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Straw management effects on CO2 efflux and C storage in different Mediterranean agricultural soils

Badía, David, Martí, Clara, Aguirre, Angel J.
The Science of the total environment 2013 v.465 pp. 233-239
agricultural soils, barley straw, calcareous soils, carbon, carbon dioxide, carbon sequestration, carbon sinks, correlation, emissions, gypsum, humus, microbial activity, organic matter, saline soils, salts, seasonal variation, semiarid soils, soil organic carbon, soil water, spring, summer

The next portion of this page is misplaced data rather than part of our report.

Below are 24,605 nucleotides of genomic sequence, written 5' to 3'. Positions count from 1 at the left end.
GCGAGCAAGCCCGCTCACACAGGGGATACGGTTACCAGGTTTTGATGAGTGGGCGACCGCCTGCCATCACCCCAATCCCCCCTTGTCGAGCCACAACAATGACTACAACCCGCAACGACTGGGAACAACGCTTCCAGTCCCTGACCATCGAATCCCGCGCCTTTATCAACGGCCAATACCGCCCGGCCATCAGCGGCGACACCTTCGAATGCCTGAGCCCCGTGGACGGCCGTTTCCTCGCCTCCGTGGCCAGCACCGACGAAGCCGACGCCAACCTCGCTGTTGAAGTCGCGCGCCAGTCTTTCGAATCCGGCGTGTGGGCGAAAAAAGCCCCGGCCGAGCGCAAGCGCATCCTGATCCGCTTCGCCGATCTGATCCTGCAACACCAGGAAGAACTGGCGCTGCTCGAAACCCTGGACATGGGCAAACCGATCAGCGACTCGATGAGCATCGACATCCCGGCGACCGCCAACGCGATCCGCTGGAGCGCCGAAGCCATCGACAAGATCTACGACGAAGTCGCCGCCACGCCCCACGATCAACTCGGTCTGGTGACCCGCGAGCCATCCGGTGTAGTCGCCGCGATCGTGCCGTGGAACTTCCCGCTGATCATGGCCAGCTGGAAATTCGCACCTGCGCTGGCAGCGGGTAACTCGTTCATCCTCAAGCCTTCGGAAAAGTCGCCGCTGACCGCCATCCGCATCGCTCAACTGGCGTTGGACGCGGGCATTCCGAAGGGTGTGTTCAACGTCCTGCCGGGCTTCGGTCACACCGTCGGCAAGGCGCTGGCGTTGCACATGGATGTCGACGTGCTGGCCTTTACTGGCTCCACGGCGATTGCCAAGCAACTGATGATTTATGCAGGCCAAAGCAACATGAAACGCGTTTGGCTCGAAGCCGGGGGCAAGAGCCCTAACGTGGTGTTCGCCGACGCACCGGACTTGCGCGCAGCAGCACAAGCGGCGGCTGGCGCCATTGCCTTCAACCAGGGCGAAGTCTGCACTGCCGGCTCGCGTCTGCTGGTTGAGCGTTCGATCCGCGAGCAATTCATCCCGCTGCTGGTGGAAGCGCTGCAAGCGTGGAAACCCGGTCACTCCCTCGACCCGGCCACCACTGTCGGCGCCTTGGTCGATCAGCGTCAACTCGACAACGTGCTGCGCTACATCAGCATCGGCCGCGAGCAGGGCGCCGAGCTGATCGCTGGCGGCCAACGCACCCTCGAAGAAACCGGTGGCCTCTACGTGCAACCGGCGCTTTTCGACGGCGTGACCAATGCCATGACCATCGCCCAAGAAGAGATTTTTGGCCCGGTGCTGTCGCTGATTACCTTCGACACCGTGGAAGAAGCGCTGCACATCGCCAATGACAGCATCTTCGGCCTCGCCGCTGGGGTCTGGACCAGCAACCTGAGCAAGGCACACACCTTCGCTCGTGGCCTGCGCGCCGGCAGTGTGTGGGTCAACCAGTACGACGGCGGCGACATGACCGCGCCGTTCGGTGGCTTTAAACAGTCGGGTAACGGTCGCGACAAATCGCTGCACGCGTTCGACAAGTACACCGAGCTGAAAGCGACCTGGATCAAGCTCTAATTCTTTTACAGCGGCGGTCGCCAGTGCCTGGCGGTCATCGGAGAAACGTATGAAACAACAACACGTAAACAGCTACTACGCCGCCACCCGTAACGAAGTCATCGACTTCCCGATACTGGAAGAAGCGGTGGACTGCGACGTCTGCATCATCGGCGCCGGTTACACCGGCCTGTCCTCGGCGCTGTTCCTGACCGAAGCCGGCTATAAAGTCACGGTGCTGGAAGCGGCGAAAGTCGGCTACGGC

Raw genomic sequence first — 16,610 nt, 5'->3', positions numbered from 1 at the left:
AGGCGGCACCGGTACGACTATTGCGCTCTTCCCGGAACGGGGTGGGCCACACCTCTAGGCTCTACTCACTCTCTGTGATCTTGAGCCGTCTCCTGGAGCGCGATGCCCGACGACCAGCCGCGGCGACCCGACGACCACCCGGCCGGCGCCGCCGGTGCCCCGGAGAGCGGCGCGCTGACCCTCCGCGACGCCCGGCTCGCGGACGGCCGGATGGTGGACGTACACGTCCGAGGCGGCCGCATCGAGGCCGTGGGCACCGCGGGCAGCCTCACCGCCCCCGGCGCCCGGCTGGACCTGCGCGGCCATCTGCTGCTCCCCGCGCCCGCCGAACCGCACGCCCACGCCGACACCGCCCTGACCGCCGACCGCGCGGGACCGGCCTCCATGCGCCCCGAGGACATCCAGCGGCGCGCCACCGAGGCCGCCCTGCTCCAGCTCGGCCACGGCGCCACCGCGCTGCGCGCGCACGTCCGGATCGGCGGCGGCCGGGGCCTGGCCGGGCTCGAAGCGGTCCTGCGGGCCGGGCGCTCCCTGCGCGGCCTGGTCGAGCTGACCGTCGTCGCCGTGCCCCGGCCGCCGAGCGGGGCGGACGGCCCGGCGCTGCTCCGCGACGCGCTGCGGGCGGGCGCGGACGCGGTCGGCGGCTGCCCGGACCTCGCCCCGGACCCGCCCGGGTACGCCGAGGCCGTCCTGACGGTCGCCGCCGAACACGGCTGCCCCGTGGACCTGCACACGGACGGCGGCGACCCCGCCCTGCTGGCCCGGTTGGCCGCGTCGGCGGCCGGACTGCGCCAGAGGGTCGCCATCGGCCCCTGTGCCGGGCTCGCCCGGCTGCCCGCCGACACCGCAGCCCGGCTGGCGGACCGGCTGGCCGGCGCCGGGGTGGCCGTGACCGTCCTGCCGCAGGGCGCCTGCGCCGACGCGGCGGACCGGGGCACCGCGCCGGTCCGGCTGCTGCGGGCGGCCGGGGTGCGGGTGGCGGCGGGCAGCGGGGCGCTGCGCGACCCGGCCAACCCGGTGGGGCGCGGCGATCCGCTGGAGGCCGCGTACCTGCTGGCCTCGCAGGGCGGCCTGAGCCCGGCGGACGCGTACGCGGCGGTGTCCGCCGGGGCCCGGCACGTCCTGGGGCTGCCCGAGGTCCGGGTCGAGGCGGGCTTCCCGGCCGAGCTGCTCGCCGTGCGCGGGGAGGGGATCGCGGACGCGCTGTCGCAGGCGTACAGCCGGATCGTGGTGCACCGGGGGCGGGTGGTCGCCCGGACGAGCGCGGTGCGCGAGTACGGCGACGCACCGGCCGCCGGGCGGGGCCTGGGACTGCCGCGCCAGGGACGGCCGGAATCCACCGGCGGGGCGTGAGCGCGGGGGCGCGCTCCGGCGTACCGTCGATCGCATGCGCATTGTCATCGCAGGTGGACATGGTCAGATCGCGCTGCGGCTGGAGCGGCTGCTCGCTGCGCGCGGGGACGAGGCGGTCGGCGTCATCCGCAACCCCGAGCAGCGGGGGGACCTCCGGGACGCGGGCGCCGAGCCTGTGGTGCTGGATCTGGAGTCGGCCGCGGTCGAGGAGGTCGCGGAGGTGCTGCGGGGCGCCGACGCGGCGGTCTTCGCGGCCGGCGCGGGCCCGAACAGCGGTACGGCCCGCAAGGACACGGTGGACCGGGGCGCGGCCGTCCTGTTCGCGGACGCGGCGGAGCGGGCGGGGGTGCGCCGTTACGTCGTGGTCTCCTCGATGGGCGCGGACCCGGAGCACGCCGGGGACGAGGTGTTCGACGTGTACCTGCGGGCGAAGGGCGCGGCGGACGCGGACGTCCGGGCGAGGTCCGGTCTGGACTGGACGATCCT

The crop residues buried in semiarid soils as a carbon sink are evaluated. Both C–CO2 evolved and C sequestered from agricultural soils amended with barley straw were measured seasonally over 2 farming seasons in a semiarid environment (NE Spain). Six experimental soils with low organic matter content and contrasted properties were selected.The CO2 efflux, as a result of soil microbial activity, showed a significant seasonal variation according to changes in both soil moisture and temperature being the spring and early summer when respiration rates get higher. On annual average, more organic, calcareous soils, evolved higher carbon dioxide efflux (up to 53mg CO2/kg and day) than soils with high levels of gypsum or more soluble salts (up to 25mg CO2/kg and day), which have a lower percentage of organic carbon. Straw residue incorporation increases these CO2 emissions significantly for each soil type. Although CO2 emissions are significantly and negatively correlated with the C storage, straw addition increases soil organic C content, at the end of the period of study. In calcareous soils were stored up to 550kgC/ha and year, gypseous soils up to 1135kgC/ha and year and saline soils up to 1450kgC/ha and year. According to the amount of stored C in the different soil types, the isohumic coefficient of barley straw ranges from 0.087 to 0.259 (kg of humus formed from 1kg of dry straw).